|As part of immigration entrance and departure processes, all foreigners aged 6 and above are electronically fingerprinted. The immigration officer may next conduct a brief interview with you. If any of these processes are rejected, entry will be denied.|
For visits of 90 days or less, citizens of the European Union, Norway, South Korea, Switzerland, and the United States do not need a visa.
Most other nations’ citizens may remain for 30 days or fewer without a visa, therefore if your country isn’t included below, that’s the case.
Citizens of the following countries are exempt from having to apply for an advance, online visa:Armenia, Azerbaijan, Belarus, China, Georgia, India, Kazakhstan, Kyrgyzstan, Moldova, Myanmar, Russia, Tajikistan, Turkmenistan, Ukraine, and Uzbekistan.
Citizens of Afghanistan, Algeria, Bangladesh, Egypt, Iran, Iraq, Jordan, Lebanon, Libya, Mali, Morocco, Nigeria, Pakistan, Palestine, Saudi Arabia, Somalia, Sudan, Syria, Tunisia, and Yemen have to apply for an advance visa at a Singaporean embassy or consulate.
Citizens of Kosovo are refused entry.
For most African and South American nationals, a yellow fever vaccination certificate is required for admission into Singapore.
Males who enter Singapore unlawfully or overstay their visas for more than 14 days are subject to a mandatory three-stroke cane penalty.
Singapore’s drug laws are very stringent, and drug trafficking carries a mandatory death sentence, which also applies to foreigners. Even if you haven’t entered Singapore and are simply transiting (i.e. changing planes without having to go through passport control and customs), you will face the death penalty if you are in possession of narcotics. The paranoid may also be interested to know that it is illegal in Singapore to have any drug metabolites in your system, even if they were ingested outside the country, and Customs conducts random urine testing at the airport! Bringing explosives or weapons into Singapore without a permission is also a capital crime.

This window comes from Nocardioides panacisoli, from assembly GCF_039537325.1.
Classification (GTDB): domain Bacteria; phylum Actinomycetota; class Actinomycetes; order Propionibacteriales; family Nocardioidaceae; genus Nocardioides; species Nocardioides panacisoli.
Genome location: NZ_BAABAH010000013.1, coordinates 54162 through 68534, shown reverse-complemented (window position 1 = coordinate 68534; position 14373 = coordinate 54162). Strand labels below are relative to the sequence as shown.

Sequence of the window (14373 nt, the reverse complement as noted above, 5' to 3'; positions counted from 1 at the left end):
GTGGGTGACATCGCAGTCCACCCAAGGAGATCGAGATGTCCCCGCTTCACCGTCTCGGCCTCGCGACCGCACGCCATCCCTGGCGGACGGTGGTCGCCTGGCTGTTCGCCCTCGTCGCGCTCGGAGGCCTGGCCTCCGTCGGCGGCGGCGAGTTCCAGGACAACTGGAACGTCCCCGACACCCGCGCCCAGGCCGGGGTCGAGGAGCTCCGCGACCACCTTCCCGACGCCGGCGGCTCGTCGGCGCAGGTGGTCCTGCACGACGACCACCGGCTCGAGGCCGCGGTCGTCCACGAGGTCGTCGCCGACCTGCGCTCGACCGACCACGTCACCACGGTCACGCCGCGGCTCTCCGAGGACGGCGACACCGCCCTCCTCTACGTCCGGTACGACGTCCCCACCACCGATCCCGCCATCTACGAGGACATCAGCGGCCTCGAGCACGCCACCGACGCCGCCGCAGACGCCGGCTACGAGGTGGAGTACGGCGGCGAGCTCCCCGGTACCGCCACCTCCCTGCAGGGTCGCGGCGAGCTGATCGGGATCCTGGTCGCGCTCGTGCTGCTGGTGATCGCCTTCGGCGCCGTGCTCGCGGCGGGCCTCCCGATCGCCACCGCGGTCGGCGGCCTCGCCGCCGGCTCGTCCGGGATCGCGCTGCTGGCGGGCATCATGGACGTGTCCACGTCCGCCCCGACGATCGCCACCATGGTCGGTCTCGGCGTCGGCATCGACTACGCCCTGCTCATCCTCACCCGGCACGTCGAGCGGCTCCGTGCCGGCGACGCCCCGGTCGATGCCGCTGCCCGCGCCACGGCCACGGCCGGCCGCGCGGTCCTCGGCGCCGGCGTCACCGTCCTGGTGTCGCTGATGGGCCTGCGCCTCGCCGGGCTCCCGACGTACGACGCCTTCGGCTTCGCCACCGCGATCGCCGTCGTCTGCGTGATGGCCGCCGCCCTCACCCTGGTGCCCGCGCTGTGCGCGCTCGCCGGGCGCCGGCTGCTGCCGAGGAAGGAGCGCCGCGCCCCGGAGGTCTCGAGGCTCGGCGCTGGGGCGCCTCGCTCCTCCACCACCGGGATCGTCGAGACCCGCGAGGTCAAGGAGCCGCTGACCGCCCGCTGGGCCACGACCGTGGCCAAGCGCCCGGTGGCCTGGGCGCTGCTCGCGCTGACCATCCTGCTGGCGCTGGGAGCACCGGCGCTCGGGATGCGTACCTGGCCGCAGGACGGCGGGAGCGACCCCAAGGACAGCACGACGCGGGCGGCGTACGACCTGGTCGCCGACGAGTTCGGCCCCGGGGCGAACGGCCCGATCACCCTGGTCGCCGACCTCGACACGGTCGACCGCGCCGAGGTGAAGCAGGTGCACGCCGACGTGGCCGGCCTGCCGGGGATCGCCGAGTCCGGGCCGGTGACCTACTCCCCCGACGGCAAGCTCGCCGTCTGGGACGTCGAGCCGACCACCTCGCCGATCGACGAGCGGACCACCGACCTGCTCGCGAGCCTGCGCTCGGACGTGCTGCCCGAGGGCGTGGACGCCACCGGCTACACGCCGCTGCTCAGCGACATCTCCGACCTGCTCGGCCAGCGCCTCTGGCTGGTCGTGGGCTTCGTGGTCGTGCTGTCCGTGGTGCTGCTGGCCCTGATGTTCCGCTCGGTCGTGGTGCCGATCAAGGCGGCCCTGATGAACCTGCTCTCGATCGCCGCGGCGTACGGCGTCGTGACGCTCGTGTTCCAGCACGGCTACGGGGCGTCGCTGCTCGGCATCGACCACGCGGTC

Bring your prescriptions with you and get permission from the Singapore Health Sciences Authority (HSA: new main page at [web]) before bringing in any sedatives (e.g. Valium/diazepam) or powerful painkillers (e.g. codeine ingredients). (If you scan and attach all necessary papers to an e-mail message requested by the website, you may get written approval in as short as 10 days, and at the very least 3–4 weeks.) Allow a few months for ordinary mail from any considerable distance.) While hippies may anticipate a little more scrutiny from Customs, a shave and haircut are no longer required for admission.
Unless you are coming from Malaysia, duty-free alcohol limits are one litre each of wine, beer, and spirits, but the 1 litre of spirits may be substituted with 1 litre of wine or beer. No duty-free allowance is available to visitors arriving from Malaysia. Persons under the age of 18 are not permitted to bring alcohol into the facility. There is no duty-free allowance for cigarettes; all cigarettes supplied lawfully in Singapore are branded “SDPC,” and smokers found with unmarked cigarettes face a fine of up to $500 per pack. (However, bringing in one opened pack is generally allowed in reality.) You may pay the tax or let the customs officials hold the smokes until your departure if you report your cigarettes or extra alcohol at customs. Although it is legally prohibited to import non-medical chewing gum, customs officials are unlikely to object to a few sticks for personal use.
The quantity of money that may be carried into or out of Singapore is unrestricted. If you’re taking in or out more over $20,000 (or its equivalent in foreign currency), Singapore customs will ask you to report it, and you’ll be required to fill out some paperwork. You risk being arrested, fined heavily, and even imprisoned if you do not declare.
Pornography, pirated products, and publications by the Jehovah’s Witnesses and the Unification Church are prohibited from being brought into Singapore, and all luggage is inspected at land and sea entry ports. The Board of Censors must approve all entertainment material, including movies and video games, before they can be imported into Singapore, although this is seldom if ever enforced for genuine (non-pirated) products. On the other hand, pirated CDs or DVDs may result in penalties of up to $1000 per disc.